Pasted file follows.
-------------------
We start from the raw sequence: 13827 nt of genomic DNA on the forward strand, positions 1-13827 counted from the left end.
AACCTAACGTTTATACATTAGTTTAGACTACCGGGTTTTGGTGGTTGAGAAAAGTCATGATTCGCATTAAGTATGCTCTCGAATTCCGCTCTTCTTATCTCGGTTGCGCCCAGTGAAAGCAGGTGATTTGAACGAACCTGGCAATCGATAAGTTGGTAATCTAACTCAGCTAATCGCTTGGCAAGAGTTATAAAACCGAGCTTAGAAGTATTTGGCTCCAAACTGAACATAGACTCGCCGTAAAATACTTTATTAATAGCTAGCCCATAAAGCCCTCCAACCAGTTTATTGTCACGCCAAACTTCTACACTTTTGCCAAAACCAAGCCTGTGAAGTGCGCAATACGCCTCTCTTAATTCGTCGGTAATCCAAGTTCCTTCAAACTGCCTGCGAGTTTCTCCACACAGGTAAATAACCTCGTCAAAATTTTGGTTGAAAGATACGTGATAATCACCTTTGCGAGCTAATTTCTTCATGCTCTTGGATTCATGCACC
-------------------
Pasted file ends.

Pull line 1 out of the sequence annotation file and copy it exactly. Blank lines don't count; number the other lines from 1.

We start from the raw sequence: 13827 nt of genomic DNA on the forward strand, positions 1-13827 counted from the left end.